Stone Viking Welcome Sign

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Introduction: Stone Viking Welcome Sign

About: Just an average guy. husband, father of four, grandpa, civil engineer turned cabinetmaker, jack of all trades master of a few. Enjoys, golf, curling, woodworking, creativity & making things.

Being of Danish descent I wanted to have a unique welcome sign at the front door, so I came up with a miniature stone Viking sitting atop a wooden log.

Supplies

  • Round river rocks of various size and shape
  • JB weld five minute epoxy ( for gluing the stones )
  • clear 5 min epoxy
  • sheet copper
  • copper wire (small pieces thick and thin )
  • thick and thin jute
  • thin strips of wood 3/8'' x 1/8''
  • small log ( optional )

Step 1: Glueing the Stones Together

First choose the stones for your project .The main stone on mine was around 6'' and the hands and feet were around 1 1/2'' . Now mix up some JB Weld five minute epoxy and glue the stones in place. You can use some tape to hold in place or just glue one at at a time.

To get the little guy to stay upright I had to add a poop stone at the back :)

Step 2: Hair and Beard

Start with a piece of jute tied to the arms of a chair, then attach 15 - 22'' long pieces to the piece of jute on the chair. ( split the jute in half and loop the ends trough the loop and snug up to each other ).

Then use 3 - 8'' pieces and put on both ends.

Note: you can always cut the jute shorter once you get towards the end.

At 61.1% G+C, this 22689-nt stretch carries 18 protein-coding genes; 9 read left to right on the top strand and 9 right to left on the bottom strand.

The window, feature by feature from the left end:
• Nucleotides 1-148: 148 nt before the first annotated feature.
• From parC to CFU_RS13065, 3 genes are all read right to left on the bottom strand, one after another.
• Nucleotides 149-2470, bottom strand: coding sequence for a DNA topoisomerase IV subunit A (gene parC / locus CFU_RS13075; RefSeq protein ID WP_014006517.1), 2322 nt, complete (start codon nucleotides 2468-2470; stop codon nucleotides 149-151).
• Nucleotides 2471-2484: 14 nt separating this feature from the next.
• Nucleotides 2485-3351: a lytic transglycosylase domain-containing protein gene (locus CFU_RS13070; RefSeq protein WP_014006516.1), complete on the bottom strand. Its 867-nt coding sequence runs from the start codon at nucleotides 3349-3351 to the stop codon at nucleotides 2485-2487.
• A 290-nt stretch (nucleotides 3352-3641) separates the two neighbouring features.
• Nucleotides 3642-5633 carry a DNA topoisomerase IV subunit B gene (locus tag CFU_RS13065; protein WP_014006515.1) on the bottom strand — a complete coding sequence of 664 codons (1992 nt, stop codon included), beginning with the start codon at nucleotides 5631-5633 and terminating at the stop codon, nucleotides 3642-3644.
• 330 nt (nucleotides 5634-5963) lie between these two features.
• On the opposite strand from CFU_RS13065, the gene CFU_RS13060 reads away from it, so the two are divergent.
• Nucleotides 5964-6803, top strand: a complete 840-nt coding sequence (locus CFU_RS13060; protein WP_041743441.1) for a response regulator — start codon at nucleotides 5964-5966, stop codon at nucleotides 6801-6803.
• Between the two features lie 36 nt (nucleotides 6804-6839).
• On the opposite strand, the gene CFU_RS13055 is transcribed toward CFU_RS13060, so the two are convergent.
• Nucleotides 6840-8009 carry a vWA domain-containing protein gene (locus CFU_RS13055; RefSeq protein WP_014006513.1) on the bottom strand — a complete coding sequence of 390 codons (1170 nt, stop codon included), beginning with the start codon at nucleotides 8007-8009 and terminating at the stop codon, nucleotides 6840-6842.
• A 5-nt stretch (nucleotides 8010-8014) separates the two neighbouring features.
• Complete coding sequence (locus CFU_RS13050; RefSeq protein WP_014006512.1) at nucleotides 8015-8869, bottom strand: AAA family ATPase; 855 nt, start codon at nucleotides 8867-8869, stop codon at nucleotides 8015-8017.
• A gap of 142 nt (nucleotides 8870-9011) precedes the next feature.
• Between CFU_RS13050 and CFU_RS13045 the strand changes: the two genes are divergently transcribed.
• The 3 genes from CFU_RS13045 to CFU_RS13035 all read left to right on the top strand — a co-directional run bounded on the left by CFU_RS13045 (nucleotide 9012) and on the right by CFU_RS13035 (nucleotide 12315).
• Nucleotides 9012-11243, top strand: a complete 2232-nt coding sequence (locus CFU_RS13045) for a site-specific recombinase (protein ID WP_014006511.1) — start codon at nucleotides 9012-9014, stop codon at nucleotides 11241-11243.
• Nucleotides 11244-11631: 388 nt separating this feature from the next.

I braided the 3 center pieces leaving a hole big enough for the nose to pass through, the 3 outside long strands on both sides were braided as well. The braids were tied off with copper wire wrapped tightly around the braid.

Step 3: Mustache

The mustache consisted of 3 -16'' pieces looped around a single piece of jute much the same as the hair, then braided and held by a thin flat strip of copper wrapped around the ends.

Three more 6'' pieces were then looped around the main piece of jute.

Step 4: Attaching the Hair and Mustache

First place the hair section over the nose and around the head, tuck the mustache under the nose and run the ends up under the hair. Once your happy with the positioning glue the jute to the stone with 5 minute epoxy, the helmet will cover the bald spot.

Unless your into the whole baldness thing, or maybe want a comb over (?) if so you can forgo the helmet in step 5.

Step 5: Hammered Copper Helmet

Start by making a cardboard template ( basically a three sided triangle with curved sides ) and draw six triangles on the copper .

The copper I used was thin enough to cut with scissors. Stack the pieces and drill seven - 1/8'' diameter holes thru all six sheets.

To get the curvature needed I used a old trailer ball as an anvil secured into a vise. By holding the copper and hammering the sheets eventually become curved.

The rivets are just short pieces of heavy copper wire passed through the holes and hammered flat on the trailer ball. Start by the joining the top hole in all the pieces ,then work around the helmet joining the other pieces with more rivets. Once you have the helmet riveted together keep working the entire helmet on the trailer ball to make it more bowl shape.

The brim of the helmet consists of braiding six strands of jute double braded made to the required length- then glued to the brim of the helmet.

Step 6: Helmut Horns

The horns were made by cutting 5-6 pieces of heavy jute 2'' long and holding them outside of a 5" piece of copper wire folded in half and then wrapping thin jute around the bunch.

Take two 16'' lengths of thin jute, create a loop on one end and then start wrapping around the thick jute, wire and thin jute.

Wrap the thin jute heavier at the bottom and work your way to the top creating a cone.